At its heart, education is more about hand-to-hand combat than about grand plans and ballyhooed initiatives. Sure, we all love the big splash, but at the end of the day it’s all of the little splashes that really make a difference.
And that’s what just happened at the University of West Alabama, tucked away in tiny Livingston, AL in the heart of Sumter County. President Ken Tucker and Dean of Education Jan Miller announced the creation of the Black Belt Teacher Corps at a reception and recognized the first 10-member cohort of the program.
For sure, that crescent swath of deep soil that cuts across the gut of Alabama, known as the Black Belt, is unique. When cotton created “Alabama Fever” in the early 19th century, it burned hottest in this region. It was the antebellum home of large plantations and hordes of slaves who tended the endless cotton rows. It was first named for its soil. Today, it could well be named for its population.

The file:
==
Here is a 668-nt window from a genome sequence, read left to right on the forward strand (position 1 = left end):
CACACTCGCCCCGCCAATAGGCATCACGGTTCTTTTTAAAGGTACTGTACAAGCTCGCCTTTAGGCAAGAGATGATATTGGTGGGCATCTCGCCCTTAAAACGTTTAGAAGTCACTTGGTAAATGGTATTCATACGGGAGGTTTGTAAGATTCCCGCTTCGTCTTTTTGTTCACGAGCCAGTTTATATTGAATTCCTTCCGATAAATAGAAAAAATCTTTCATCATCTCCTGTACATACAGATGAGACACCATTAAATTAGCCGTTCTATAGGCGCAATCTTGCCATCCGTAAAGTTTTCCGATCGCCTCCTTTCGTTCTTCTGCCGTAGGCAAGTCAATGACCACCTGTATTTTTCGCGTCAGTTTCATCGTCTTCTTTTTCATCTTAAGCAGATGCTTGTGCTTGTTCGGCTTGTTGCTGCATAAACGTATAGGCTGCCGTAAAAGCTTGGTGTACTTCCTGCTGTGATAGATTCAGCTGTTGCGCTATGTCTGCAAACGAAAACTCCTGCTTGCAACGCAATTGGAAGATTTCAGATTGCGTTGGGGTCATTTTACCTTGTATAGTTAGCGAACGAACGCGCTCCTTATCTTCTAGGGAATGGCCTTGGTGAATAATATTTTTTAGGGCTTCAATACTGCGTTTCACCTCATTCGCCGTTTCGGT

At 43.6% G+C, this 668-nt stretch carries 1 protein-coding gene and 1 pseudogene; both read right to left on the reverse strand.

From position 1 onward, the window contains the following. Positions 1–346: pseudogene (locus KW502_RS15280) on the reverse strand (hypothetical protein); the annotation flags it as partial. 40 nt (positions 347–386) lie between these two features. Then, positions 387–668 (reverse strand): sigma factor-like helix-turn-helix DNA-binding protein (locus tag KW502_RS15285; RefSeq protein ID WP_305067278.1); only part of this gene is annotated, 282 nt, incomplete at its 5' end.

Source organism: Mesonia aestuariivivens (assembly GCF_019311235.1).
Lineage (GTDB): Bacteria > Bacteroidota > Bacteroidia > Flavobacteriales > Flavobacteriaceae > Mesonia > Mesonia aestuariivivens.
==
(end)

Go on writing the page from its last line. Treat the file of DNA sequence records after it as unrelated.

The beautiful countryside hides the grinding poverty.
And slap dab in the middle of it sits an institution of higher learning that first took in students in 1839. Since then its been kinda like the little engine that could. Impacting that little patch of earth one student and one life at a time.
Like all rural places, public education struggles here. With one of the ever-growing struggles being–where will new teachers come from? So UWA has embarked on a program to grow their own teachers. To help students who plan to become educators and are mostly from the area, not only financially, but with special training to better prepare them to address community issues.
It’s a formula that has worked for a number of years in the Missouri Ozarks. Gary Funk, who runs the national Rural Schools Collaborative, was instrumental in getting the Missouri program going. He and his organization are also partnering with UWA in the Black Belt Teacher Corps.
Juniors and seniors selected for scholarships receive $5,000 per year, plus $1,000 to carry out a place-based education project.
All of this would not have happened without the whole-hearted support of Representative Bill Poole and Senator Arthur Orr who chair the House and Senate Education Finance committees and local senator Bobby Singleton.